COVID-19 impacting campaign season

Local News

SIOUX CITY, Iowa (KCAU) – The COVID-19 pandemic may be changing how candidates reach out to voters, but getting connected is still a top priority for anyone hoping to win in June.

“We would have probably had close to a dozen coffees throughout the county to get out and reach out to the public, and right now that’s just a difficult thing to do,” Chad Sheehan, candidate for Woodbury County Sheriff said.

Candidates for Iowa’s fourth district have canceled town halls, fundraisers, and going door-to-door. KCAU 9 spoke with each campaign on how they’re adjusting to an almost exclusively virtual campaign trail.

“We’re really adapting to the current climate, which is to reach out in a targeted way to primary voters by phone, and social media and email, and respecting that people are going through a tough time right now,” Jeremy Taylor, candidate for Iowa’s 4th district said.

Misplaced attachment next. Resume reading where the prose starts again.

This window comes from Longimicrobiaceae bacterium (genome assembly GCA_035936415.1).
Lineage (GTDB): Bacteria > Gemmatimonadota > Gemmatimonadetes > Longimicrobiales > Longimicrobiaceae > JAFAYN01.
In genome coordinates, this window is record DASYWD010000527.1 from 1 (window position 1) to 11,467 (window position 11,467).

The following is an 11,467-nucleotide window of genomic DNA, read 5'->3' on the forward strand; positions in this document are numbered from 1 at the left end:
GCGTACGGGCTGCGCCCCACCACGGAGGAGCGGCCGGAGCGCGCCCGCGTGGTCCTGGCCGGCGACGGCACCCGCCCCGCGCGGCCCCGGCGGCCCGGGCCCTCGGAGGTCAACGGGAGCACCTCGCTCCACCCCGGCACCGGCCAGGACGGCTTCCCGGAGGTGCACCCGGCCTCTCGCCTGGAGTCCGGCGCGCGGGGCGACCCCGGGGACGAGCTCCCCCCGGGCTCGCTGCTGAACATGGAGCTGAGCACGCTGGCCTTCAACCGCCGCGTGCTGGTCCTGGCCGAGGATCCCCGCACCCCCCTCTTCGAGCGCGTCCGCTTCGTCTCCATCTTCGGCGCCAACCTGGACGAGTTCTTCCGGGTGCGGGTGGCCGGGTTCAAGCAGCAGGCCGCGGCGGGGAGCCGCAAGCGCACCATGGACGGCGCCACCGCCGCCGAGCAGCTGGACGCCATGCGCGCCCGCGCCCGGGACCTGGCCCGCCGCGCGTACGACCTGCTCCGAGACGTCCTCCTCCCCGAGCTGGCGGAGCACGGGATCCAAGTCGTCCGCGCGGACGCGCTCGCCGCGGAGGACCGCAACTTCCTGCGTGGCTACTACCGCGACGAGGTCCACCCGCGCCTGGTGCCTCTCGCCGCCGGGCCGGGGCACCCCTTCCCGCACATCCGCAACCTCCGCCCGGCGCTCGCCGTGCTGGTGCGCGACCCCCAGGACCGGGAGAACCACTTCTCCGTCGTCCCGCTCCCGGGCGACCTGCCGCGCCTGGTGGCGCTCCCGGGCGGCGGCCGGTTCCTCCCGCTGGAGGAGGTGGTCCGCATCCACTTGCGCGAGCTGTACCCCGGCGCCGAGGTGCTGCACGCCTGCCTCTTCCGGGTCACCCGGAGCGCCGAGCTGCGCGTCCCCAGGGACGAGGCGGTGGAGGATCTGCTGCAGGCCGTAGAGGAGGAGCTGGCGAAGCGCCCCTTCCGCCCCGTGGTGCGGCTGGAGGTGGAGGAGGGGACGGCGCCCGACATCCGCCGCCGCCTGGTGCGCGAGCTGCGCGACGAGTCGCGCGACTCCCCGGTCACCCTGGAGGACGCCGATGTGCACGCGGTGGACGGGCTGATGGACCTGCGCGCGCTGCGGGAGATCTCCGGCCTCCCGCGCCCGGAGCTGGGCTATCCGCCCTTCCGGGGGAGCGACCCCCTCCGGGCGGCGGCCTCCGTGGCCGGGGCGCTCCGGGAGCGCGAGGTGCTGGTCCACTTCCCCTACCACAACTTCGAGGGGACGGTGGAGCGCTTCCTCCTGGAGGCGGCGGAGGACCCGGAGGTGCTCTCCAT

Many candidates have turned to Facebook Live to give voters a more face-to-face experience.

“We have interviews lined up with different people–just a way for us to connect with people during these unusual and unprecendented times,” JD Scholten, candidate for Iowa’s 4th district said.

“Iowans especially expect to see and meet their candidates. Hopefully, that’s the medium that people will want to work with right now,” Bret Richards, candidate for Iowa’s 4th district said.

Some republican candidates are now calling for an online debate ahead of the primaries.

“I’m all for it. I wish we could get all the candidates together in some type of forum because I think it’s great for the voters to know more about each of the candidates,” Steve Reeder, candidate for Iowa’s 4th district said.

“We’re always looking for opportunities to deliver that message to voters and really contrast that message with Congressman King,” Matt Leopold with Feenstra for Congress said.

However, Rep. Steve King says his campaign can wait.

“I really don’t feel much like campaigning for public office in the middle of a crisis where people’s lives are at stake,” King said.

In the meantime, voters are being encouraged to fill out an absentee ballot.

“Republicans are good voters. I know that they’ll take advantage of opportunities to vote whether they don’t have the opportunity to vote in person, and whether they have to vote absentee instead,” Suzan Stewart with the Woodbury County GOP said.

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